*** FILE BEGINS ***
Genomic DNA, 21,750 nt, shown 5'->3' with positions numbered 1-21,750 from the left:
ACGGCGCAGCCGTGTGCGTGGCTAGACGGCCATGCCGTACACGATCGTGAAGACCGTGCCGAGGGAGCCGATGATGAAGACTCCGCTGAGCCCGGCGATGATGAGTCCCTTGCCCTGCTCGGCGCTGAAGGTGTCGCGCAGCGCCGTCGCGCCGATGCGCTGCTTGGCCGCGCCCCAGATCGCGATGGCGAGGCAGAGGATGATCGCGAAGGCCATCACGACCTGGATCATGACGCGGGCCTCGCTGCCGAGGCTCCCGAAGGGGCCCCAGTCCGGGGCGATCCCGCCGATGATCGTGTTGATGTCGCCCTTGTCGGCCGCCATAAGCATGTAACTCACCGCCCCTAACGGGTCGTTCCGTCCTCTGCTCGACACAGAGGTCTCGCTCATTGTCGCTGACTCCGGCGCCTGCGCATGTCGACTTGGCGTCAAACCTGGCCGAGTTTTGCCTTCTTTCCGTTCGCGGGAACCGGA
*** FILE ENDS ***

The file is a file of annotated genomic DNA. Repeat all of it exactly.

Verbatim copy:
Genomic DNA, 21,750 nt, shown 5'->3' with positions numbered 1-21,750 from the left:
ACGGCGCAGCCGTGTGCGTGGCTAGACGGCCATGCCGTACACGATCGTGAAGACCGTGCCGAGGGAGCCGATGATGAAGACTCCGCTGAGCCCGGCGATGATGAGTCCCTTGCCCTGCTCGGCGCTGAAGGTGTCGCGCAGCGCCGTCGCGCCGATGCGCTGCTTGGCCGCGCCCCAGATCGCGATGGCGAGGCAGAGGATGATCGCGAAGGCCATCACGACCTGGATCATGACGCGGGCCTCGCTGCCGAGGCTCCCGAAGGGGCCCCAGTCCGGGGCGATCCCGCCGATGATCGTGTTGATGTCGCCCTTGTCGGCCGCCATAAGCATGTAACTCACCGCCCCTAACGGGTCGTTCCGTCCTCTGCTCGACACAGAGGTCTCGCTCATTGTCGCTGACTCCGGCGCCTGCGCATGTCGACTTGGCGTCAAACCTGGCCGAGTTTTGCCTTCTTTCCGTTCGCGGGAACCGGA